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It's Father's Day ... no big deal

Friday, June 15, 2012

As a new dad, I realized something -- nobody really makes a big deal out of Father's Day. But that's just fine with us, we're not sure we deserve a day, anyway.

That's why we're able to laugh off bad gifts, like an ugly tie, a wrench or a half-eaten box of candy.

This is also is why we aren't envious that Mother's Day is an annual production worthy of Broadway. Between the breakfast in bed, candy and flowers and thoughtful gifts, mom practically gets a parade. Dad's day doesn't come close.

We dads don't mind coming in a distant second, playing Oates to her Hall. Mom is always on the ball, and makes sure everyone else is, too. As for Dad, well, his record isn't quite so spotless. He has been known to forget to pick up the milk and the bread (and the kids). He makes rude noises, even in the presence of company. And sometimes he lets children make their own meals, resulting in a dinner featuring ice cream, soda and gummy bears mixed together in a blender.

My own father taught me being laid-back is what being a dad is all about. Not sweating the details is dad's greatest strength and biggest weakness. Forgetting his in-laws' names, wedding anniversaries, or the fact that he was supposed to pick up the kids at soccer practice a half-hour ago often gets dad in trouble. But his ability to rise above the petty details and see the big picture is what makes him so lovable.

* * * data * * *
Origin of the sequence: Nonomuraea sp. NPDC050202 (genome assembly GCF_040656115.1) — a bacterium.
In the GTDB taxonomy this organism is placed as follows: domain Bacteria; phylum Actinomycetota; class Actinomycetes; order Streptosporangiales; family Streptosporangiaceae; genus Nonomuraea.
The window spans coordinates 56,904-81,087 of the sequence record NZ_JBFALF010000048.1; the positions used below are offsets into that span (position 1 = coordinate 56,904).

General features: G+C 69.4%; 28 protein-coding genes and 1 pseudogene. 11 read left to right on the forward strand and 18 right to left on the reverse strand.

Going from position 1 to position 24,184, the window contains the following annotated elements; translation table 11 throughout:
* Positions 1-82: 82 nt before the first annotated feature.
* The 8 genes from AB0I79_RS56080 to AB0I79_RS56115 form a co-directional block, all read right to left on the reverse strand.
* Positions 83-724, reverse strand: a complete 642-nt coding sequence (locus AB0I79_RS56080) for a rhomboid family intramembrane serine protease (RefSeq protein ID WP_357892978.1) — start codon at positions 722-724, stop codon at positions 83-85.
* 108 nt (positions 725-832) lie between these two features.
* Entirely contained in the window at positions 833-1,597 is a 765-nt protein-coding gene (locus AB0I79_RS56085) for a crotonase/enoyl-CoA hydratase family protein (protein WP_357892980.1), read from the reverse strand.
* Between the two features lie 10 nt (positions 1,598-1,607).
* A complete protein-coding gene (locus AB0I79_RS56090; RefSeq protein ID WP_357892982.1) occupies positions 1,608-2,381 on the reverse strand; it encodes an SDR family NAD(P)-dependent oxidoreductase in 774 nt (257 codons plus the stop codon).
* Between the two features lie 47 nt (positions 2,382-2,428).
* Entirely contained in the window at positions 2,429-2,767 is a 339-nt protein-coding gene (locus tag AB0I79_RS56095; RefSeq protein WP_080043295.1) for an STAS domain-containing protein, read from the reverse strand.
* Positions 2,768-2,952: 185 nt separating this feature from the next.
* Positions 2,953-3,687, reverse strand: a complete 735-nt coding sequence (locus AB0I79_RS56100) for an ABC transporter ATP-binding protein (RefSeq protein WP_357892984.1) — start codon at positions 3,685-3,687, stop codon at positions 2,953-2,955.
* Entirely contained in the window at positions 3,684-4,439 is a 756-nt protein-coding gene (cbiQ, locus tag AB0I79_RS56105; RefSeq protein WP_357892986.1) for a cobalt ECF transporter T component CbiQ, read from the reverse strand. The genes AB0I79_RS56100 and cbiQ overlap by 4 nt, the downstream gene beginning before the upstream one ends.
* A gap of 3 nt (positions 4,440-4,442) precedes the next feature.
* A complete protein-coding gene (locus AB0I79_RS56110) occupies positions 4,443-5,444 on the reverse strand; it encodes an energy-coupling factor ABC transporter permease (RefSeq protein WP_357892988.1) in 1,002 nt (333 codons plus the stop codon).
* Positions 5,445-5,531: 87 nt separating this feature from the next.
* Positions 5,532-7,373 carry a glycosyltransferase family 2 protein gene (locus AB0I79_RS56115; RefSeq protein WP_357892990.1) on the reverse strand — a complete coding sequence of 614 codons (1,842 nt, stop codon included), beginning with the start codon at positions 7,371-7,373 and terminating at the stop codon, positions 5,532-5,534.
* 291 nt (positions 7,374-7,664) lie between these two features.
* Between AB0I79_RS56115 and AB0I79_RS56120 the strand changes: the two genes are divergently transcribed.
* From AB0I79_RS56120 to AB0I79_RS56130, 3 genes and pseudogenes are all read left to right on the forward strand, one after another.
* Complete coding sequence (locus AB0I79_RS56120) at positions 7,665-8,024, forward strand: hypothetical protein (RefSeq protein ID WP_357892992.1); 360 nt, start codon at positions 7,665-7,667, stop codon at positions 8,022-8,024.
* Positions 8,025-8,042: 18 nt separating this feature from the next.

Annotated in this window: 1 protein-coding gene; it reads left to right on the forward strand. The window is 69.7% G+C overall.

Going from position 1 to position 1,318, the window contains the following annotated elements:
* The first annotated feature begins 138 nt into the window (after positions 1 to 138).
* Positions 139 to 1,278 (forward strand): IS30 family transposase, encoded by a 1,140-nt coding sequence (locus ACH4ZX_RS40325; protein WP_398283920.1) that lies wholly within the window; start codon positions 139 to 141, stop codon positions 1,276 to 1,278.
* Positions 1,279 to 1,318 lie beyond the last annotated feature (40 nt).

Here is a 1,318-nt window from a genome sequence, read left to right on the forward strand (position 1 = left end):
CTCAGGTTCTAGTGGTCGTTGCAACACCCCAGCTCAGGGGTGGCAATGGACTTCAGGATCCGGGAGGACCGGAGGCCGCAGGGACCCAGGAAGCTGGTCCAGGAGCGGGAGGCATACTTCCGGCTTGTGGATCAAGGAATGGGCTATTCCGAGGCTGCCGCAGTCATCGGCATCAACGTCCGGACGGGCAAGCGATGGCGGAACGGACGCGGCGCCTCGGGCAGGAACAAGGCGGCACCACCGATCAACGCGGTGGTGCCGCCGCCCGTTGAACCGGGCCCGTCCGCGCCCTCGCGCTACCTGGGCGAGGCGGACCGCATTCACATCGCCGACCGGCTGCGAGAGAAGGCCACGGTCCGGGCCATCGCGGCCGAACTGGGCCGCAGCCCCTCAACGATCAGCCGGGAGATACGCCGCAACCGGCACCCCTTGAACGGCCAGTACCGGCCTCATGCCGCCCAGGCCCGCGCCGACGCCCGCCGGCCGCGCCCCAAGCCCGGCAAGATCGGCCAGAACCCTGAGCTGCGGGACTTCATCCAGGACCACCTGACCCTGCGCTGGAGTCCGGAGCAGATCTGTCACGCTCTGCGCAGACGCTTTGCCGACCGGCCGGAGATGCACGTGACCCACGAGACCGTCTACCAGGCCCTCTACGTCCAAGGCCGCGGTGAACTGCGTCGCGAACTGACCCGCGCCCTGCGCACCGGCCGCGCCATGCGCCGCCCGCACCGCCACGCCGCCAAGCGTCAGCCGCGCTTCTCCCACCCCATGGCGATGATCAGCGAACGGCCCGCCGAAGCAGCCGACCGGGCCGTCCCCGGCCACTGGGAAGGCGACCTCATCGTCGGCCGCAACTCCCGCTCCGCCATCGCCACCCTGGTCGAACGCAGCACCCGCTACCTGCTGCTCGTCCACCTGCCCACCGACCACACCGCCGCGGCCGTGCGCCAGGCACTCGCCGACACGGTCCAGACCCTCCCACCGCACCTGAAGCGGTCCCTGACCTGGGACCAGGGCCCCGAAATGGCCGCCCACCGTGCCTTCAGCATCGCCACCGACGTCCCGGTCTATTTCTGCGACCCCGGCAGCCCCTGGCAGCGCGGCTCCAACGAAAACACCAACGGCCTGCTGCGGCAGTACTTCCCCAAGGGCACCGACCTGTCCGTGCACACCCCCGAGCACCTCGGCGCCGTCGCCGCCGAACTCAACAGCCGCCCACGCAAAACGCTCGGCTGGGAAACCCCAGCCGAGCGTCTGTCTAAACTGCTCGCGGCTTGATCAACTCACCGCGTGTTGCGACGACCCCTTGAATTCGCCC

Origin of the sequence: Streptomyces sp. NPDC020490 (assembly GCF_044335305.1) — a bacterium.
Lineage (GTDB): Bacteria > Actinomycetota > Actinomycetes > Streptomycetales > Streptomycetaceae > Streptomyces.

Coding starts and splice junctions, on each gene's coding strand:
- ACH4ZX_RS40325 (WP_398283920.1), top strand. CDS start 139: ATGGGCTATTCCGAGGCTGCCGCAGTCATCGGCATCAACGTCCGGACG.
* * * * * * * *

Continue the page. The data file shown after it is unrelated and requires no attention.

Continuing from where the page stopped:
Sometimes we put a baby's diaper on backward. We let the kids eat junk food and watch cartoons. If you see a child wandering around the yard wielding a power tool and wearing a Kool-Aid-stained shirt, chances are dad is on duty. Some might take issue with this approach, but if the kids are still breathing at the end of the day, Dad has done his job. Sure, they fell asleep face down in their ice cream while watching "Yo Gabba Gabba," but who cares about details?

Dad represents a refreshing change from Mom, who lives in a constant state of elevated alert akin to the Department of Homeland Security. Because of this, the family needs a relaxed dad for balance and comic relief.

We fathers know we don't do as much as moms, so we don't ask for much. But keep the ties, tools and golf balls. This Sunday, all we want is a little quiet time to relax. But go ahead and leave what's left of Mom's candy.

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James Samons
Street Spirit
James Samons writes about (and studies) the arts and entertainment culture of Southeast Missouri and Southern Illinois. Every week he writes on the arts for the Southeast Missourian's SE Live entertainment section.